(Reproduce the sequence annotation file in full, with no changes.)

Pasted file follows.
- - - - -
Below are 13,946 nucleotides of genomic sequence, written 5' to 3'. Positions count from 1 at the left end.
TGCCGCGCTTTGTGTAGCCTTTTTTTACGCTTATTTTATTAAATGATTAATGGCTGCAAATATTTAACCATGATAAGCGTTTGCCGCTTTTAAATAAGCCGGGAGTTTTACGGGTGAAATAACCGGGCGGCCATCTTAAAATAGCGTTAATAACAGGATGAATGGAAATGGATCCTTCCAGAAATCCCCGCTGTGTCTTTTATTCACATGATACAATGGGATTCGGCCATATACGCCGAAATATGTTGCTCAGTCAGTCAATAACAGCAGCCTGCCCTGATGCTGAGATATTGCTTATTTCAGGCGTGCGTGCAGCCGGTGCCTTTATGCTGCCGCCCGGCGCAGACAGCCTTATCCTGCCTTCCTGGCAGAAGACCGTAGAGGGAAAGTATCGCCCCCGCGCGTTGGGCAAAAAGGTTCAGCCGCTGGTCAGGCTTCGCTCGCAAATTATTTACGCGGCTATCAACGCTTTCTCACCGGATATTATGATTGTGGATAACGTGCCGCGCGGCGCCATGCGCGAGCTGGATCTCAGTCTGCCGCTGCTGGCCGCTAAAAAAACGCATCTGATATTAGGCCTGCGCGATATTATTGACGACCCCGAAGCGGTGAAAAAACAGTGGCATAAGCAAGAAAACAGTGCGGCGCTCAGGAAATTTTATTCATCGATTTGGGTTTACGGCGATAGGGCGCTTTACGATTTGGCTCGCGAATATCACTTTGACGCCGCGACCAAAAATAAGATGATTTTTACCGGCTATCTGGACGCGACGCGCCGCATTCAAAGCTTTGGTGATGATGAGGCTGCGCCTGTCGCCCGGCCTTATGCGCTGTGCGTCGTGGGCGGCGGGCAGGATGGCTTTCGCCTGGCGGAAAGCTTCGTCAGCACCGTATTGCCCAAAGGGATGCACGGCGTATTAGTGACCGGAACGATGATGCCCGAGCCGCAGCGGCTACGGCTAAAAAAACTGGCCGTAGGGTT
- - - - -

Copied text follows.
Below are 13,946 nucleotides of genomic sequence, written 5' to 3'. Positions count from 1 at the left end.
TGCCGCGCTTTGTGTAGCCTTTTTTTACGCTTATTTTATTAAATGATTAATGGCTGCAAATATTTAACCATGATAAGCGTTTGCCGCTTTTAAATAAGCCGGGAGTTTTACGGGTGAAATAACCGGGCGGCCATCTTAAAATAGCGTTAATAACAGGATGAATGGAAATGGATCCTTCCAGAAATCCCCGCTGTGTCTTTTATTCACATGATACAATGGGATTCGGCCATATACGCCGAAATATGTTGCTCAGTCAGTCAATAACAGCAGCCTGCCCTGATGCTGAGATATTGCTTATTTCAGGCGTGCGTGCAGCCGGTGCCTTTATGCTGCCGCCCGGCGCAGACAGCCTTATCCTGCCTTCCTGGCAGAAGACCGTAGAGGGAAAGTATCGCCCCCGCGCGTTGGGCAAAAAGGTTCAGCCGCTGGTCAGGCTTCGCTCGCAAATTATTTACGCGGCTATCAACGCTTTCTCACCGGATATTATGATTGTGGATAACGTGCCGCGCGGCGCCATGCGCGAGCTGGATCTCAGTCTGCCGCTGCTGGCCGCTAAAAAAACGCATCTGATATTAGGCCTGCGCGATATTATTGACGACCCCGAAGCGGTGAAAAAACAGTGGCATAAGCAAGAAAACAGTGCGGCGCTCAGGAAATTTTATTCATCGATTTGGGTTTACGGCGATAGGGCGCTTTACGATTTGGCTCGCGAATATCACTTTGACGCCGCGACCAAAAATAAGATGATTTTTACCGGCTATCTGGACGCGACGCGCCGCATTCAAAGCTTTGGTGATGATGAGGCTGCGCCTGTCGCCCGGCCTTATGCGCTGTGCGTCGTGGGCGGCGGGCAGGATGGCTTTCGCCTGGCGGAAAGCTTCGTCAGCACCGTATTGCCCAAAGGGATGCACGGCGTATTAGTGACCGGAACGATGATGCCCGAGCCGCAGCGGCTACGGCTAAAAAAACTGGCCGTAGGGTT